Crystal allows you to put your groups in order based on the value of each group’s subtotal. This is found in the Group Sort Expert (or the TopN feature in older versions). But the group sort expert in CR can’t rank groups based on a formula – you have to use a subtotal as the ranking field. Sometimes you can convert your formula into a subtotal, but the formulas I get asked about most are ratios. People divide one subtotal by another to produce an average or a ratio and they want to use that as a group ranking field. Unfortunately, you can’t rank groups in CR based on ratios.
One solution is to use a cross-tab, because CR can rank rows of a cross-tab using a ratio. But not everyone can meet their layout requirements using a cross-tab. This week a customer needed to rank groups based on a ratio and I couldn’t get the layout they wanted with a cross-tab, so we had to go to the last resort. We calculate the two subtotals in SQL using a “Group By” and then crystal can calculate the ratio as a detail level formula. The groups in the original report would be rolled up in SQL by the “Group By” and given to Crystal as one record.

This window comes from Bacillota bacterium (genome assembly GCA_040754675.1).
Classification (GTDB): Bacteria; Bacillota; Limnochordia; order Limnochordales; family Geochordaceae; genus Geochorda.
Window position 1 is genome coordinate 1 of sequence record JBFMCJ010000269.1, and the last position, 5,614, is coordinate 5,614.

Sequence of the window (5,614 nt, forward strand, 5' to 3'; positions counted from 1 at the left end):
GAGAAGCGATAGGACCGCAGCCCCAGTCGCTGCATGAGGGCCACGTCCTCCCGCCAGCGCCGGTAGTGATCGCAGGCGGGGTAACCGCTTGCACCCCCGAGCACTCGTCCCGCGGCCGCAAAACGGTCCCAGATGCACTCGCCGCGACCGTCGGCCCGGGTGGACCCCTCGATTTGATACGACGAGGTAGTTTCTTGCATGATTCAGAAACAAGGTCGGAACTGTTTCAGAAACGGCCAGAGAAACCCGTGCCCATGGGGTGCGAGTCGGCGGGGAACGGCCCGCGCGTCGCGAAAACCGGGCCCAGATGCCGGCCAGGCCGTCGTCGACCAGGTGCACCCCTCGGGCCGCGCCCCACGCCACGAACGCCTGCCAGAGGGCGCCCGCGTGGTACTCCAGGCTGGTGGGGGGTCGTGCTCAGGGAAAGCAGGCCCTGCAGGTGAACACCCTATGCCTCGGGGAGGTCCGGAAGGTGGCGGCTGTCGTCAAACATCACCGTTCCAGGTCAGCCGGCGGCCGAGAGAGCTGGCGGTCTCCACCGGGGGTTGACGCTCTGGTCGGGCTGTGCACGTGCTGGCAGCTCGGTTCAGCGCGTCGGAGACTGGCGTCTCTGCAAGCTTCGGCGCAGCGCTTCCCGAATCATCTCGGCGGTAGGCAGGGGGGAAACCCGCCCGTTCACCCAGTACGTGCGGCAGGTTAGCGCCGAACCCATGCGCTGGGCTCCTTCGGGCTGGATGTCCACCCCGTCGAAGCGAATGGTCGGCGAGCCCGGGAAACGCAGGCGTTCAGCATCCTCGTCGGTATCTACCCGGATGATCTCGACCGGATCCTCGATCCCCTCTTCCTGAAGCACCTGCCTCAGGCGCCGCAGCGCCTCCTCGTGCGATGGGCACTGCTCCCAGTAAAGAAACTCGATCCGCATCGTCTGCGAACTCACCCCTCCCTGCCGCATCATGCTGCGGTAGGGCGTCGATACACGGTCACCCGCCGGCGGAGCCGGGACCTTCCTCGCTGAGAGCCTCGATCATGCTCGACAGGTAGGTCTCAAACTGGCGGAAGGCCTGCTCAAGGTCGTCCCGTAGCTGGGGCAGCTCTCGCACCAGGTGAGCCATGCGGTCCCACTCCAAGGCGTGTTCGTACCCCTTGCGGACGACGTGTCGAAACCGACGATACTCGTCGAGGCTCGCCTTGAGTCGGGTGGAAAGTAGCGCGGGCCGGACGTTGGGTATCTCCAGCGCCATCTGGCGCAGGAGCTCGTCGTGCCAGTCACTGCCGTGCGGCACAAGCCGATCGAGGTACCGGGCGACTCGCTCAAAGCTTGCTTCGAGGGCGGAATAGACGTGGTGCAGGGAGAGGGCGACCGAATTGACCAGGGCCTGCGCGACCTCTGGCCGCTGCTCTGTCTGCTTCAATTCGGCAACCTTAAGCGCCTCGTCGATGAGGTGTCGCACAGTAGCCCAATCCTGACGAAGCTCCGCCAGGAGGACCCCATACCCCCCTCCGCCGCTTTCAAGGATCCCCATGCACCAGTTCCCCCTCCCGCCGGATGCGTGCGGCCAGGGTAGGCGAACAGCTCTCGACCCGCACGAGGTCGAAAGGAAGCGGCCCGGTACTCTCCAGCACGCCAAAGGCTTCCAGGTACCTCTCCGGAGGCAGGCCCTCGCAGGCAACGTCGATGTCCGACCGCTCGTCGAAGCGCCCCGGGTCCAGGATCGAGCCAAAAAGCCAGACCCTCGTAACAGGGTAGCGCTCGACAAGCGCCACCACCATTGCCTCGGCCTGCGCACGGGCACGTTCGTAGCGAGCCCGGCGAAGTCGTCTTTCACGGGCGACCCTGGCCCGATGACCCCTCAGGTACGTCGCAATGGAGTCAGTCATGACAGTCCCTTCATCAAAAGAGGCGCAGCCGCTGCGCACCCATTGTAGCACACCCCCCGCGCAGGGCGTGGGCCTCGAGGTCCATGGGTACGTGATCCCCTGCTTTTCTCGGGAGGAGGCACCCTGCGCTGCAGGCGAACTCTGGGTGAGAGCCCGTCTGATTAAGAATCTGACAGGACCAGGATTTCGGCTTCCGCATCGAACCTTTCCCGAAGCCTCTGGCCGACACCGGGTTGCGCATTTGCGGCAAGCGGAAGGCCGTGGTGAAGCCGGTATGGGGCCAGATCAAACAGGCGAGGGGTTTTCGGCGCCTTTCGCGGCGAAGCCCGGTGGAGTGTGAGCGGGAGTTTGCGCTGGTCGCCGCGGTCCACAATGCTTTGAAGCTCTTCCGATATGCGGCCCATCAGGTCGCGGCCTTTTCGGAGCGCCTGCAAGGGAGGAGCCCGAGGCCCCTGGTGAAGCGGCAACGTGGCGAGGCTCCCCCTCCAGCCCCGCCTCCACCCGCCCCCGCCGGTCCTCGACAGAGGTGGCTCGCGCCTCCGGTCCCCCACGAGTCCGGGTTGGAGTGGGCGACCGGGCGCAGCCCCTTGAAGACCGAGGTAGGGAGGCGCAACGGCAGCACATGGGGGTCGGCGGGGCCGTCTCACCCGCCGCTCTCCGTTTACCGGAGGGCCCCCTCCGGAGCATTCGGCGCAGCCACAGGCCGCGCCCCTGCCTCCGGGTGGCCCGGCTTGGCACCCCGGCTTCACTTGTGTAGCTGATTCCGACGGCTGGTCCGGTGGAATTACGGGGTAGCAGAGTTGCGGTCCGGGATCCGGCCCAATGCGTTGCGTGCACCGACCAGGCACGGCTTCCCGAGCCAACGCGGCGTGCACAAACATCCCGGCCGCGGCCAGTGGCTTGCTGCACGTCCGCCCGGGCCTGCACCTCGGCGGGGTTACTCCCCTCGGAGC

There were two challenges to doing the calculations in SQL:
1) The fields we were totaling had null values.
2) We needed to calculate the ratio using a distinct count.
I have written before about how much easier it is to do calculations in a Crystal formulas as opposed to SQL. One of the reasons is how much easier it is to deal with Null values in CR. But I did find a relatively simple method in SQL using the Coalesce function. If you want to choose between two values and choose the one that isn’t null this simple expression will work:
Coalesce (table.field1, table.field2)
If you want null values to default to zero (or any other value) you can use:
Coalesce (table.field1, 0)
And if you want to add two values together when either one might be null you can use:
Coalesce (table.field1 + table.field2, table.field1, table.field2)
This will check the values from left to right and return the first value that isn’t null.
Also as part of this project I found the syntax for a ‘distinct count’ in SQL, which I had never had to use before. All you do is put the word Distinct inside the parentheses, just before the field name like this:
Select count ( Distinct table.field ) as DesiredColumnName
If you are using a “Group By” it calculates a value for each group, and if you are not using a “Group By” it calculates one value using all records.(For examples of my most popular formulas, please visit the FORMULAS page on my website.)